Flu is a seasonal respiratory (lung) infection that causes fever and a cough or sore throat. It is most common during the fall and winter months. Vaccination is the best way to protect against the flu. Flu vaccine can be given in a shot or in a nasal spray. Talk to your doctor about what is right for you.
Facts about Influenza (Flu)
Influenza is a viral infection of the nose, throat, bronchial tubes and lungs. There are two main types of virus: influenza A and influenza B. Each type includes many different strains, which tend to change each year. Seasonal influenza sometimes causes severe illness or complications, but the great majority of people recover fully without any medical treatment.
Cover your cough and wash your hands!
To prevent the spread of flu and other infections:
- Cover your mouth and nose when you cough or sneeze. Use a tissue nor the inside of your elbow – not your hand
- Wash your hands often with soap and water, especially after you cough or sneeze. Or use an alcohol based sanitizer.
- Don’t get too close to people who are sick. Maintain a distance of 3 feet. If you get sick yourself, avoid close contact with other people.
Cover Your Cough Poster
CDC Health Advisory
Because of the detection of these drifted influenza A (H3N2) viruses, this CDC Health Advisory is being issued to re-emphasize the importance of the use of neuraminidase inhibitor antiviral medications when indicated for treatment and prevention of influenza, as an adjunct to vaccination.
CDC is reminding clinicians of the benefits of influenza antiviral medications and urging continued influenza vaccination of unvaccinated patients this influenza season.
CDC Health Advisory
Frequently Asked Questions
When does influenza occur?
Influenza is most common during the fall and winter months. Influenza activity often increases during the late fall and early winter in the United States, but peak levels generally occur between late December and early March.
Who gets influenza?
Anyone can get influenza, but it is most serious in the elderly, in young children, in people with chronic underlying health conditions such as asthma, diabetes or a weakened immune system and pregnant woman.
How is influenza spread?
Influenza is highly contagious and is easily transmitted through contact with droplets from the nose and throat of an infected person during coughing and sneezing.
What are the symptoms of influenza?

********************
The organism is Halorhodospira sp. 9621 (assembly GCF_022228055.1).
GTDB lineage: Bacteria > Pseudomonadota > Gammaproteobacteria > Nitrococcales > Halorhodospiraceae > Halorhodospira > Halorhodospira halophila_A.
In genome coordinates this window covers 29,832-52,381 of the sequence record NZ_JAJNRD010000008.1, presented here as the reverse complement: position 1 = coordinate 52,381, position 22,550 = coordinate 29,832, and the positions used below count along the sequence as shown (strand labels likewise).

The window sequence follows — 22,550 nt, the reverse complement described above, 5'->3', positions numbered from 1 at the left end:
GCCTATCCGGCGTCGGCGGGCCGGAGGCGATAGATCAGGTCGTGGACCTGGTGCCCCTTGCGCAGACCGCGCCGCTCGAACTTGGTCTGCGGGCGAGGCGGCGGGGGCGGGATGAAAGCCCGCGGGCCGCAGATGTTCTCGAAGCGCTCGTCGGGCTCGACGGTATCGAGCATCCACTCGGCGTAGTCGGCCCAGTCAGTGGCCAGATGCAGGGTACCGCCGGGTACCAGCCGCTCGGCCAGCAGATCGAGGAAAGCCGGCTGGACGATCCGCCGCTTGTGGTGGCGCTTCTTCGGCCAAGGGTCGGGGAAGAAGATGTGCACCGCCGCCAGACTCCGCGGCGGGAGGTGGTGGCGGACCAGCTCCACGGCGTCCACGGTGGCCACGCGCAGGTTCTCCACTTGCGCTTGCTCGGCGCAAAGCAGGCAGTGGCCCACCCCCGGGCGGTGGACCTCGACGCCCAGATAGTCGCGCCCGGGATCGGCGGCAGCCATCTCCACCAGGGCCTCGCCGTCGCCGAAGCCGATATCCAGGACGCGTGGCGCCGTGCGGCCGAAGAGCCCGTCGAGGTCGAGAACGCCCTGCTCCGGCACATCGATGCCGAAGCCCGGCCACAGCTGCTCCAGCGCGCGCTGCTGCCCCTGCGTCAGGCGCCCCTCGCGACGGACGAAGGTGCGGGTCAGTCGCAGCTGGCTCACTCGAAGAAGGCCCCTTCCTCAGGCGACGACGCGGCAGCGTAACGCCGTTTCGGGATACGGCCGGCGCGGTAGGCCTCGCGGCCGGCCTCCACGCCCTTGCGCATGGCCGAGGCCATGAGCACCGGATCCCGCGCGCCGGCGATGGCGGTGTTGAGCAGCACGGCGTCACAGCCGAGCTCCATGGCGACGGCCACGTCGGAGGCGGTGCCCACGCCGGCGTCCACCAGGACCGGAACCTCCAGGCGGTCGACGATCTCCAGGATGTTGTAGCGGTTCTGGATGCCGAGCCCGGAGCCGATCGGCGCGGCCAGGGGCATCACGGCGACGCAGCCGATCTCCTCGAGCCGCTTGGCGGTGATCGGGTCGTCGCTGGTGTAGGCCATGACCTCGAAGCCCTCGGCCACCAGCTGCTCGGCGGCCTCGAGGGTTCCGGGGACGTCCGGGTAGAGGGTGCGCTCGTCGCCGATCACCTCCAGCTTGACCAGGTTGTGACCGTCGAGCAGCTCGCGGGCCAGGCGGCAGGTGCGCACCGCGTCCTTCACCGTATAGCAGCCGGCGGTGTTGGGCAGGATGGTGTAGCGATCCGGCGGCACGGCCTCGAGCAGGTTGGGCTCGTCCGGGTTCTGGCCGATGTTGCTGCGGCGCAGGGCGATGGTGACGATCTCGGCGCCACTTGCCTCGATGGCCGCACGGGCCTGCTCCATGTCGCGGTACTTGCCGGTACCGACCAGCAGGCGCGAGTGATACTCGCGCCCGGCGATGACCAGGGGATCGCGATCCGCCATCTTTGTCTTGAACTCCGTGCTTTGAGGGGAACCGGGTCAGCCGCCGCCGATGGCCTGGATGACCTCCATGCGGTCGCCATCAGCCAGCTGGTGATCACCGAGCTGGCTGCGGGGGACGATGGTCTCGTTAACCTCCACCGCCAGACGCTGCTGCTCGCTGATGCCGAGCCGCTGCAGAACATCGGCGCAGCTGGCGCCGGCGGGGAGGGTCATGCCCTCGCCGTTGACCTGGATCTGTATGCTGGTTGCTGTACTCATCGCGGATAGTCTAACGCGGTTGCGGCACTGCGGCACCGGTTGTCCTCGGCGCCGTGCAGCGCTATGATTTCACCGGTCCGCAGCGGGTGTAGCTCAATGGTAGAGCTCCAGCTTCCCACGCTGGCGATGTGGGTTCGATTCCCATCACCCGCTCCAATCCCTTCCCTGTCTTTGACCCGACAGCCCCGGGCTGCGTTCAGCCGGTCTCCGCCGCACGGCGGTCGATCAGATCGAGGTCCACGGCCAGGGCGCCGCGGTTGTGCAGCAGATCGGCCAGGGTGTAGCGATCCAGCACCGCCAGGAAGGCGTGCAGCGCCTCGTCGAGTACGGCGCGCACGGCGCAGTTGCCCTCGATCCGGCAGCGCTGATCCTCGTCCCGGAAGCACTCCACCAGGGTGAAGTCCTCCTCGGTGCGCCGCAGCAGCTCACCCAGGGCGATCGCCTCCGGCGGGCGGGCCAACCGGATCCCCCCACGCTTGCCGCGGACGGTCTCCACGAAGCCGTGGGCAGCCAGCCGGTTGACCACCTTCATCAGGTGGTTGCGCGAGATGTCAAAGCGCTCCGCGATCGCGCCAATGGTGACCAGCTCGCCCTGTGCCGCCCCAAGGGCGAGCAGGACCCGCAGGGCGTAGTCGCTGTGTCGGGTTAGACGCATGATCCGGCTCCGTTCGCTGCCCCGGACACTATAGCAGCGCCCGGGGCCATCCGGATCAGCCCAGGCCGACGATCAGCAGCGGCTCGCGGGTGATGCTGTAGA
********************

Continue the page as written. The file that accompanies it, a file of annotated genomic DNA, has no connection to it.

Typical symptoms include fever, chills, aches, cough and sore throat. Intestinal symptoms, such as vomiting or diarrhea, are possible but uncommon. Although most people are ill for only a few days, influenza sometimes leads to more serious illness, such as pneumonia. Influenza-related illness, including pneumonia, causes death in a low of about 3,000 to a high of about 49,000 people in the United States each year.
Is influenza dangerous for children?
Yes. Each year, thousands of children are hospitalized due to complications from seasonal influenza. Some of those illnesses result in death. In 2013-2014, more than 100 children died from influenza in the US.
Why should I get vaccinated every year?
Flu viruses change constantly. Vaccines are updated every season to protect against the new viruses that are spreading in the community. Also, immunity from the flu vaccine only lasts for up to one year.
How well does the flu vaccine work?
Studies show that vaccination can help reduce the spread of influenza and the risk of complications, but how well the vaccine works varies from season to season, depending on the age of the person getting the vaccine and how well the vaccine “matches” the strains spreading in the community.
How soon after infection do symptoms appear?
Influenza generally occurs within 1 to 4 days after exposure.
What should I do if you I get flu-like symptoms?
Most people recover from flu on their own, without medical treatment. They do not need to go to the hospital, but they do need to take steps to avoid spreading the infection. If you have a fever (100 degrees or higher), plus a cough or sore throat, be sure to take these steps:
- Stay home from work or school. Do not return until you have been free of fever for 24 hours.
- Avoid close contact with other people. Stay away from crowded public places and avoid close face-to-face contact with household members.
- Cover your nose and mouth when you cough or sneeze
- Wash your hands often.
When should I call a doctor?
Some people are more likely than others to get very sick with influenza. People who have flu-like symptoms or have had recent close contact with someone with flu-like symptoms should call a health care provider if they belong to any of these higher risk groups:
- Pregnant women
- People younger than 2 or 65 and older
- People with any of these medical conditions:
- Health Conditions that Increase the Risk of Severe Influenza
- Asthma or any other chronic respiratory diseases
- Heart, kidney or liver disease
- Hematologic diseases, such as sickle cell anemia
- Metabolic disorders, such as diabetes
- Weakened immune system, from illness or medication
- Neuromuscular disorders that interfere with breathing or the discharge of mucus
- Long-term aspirin therapy in people under 19
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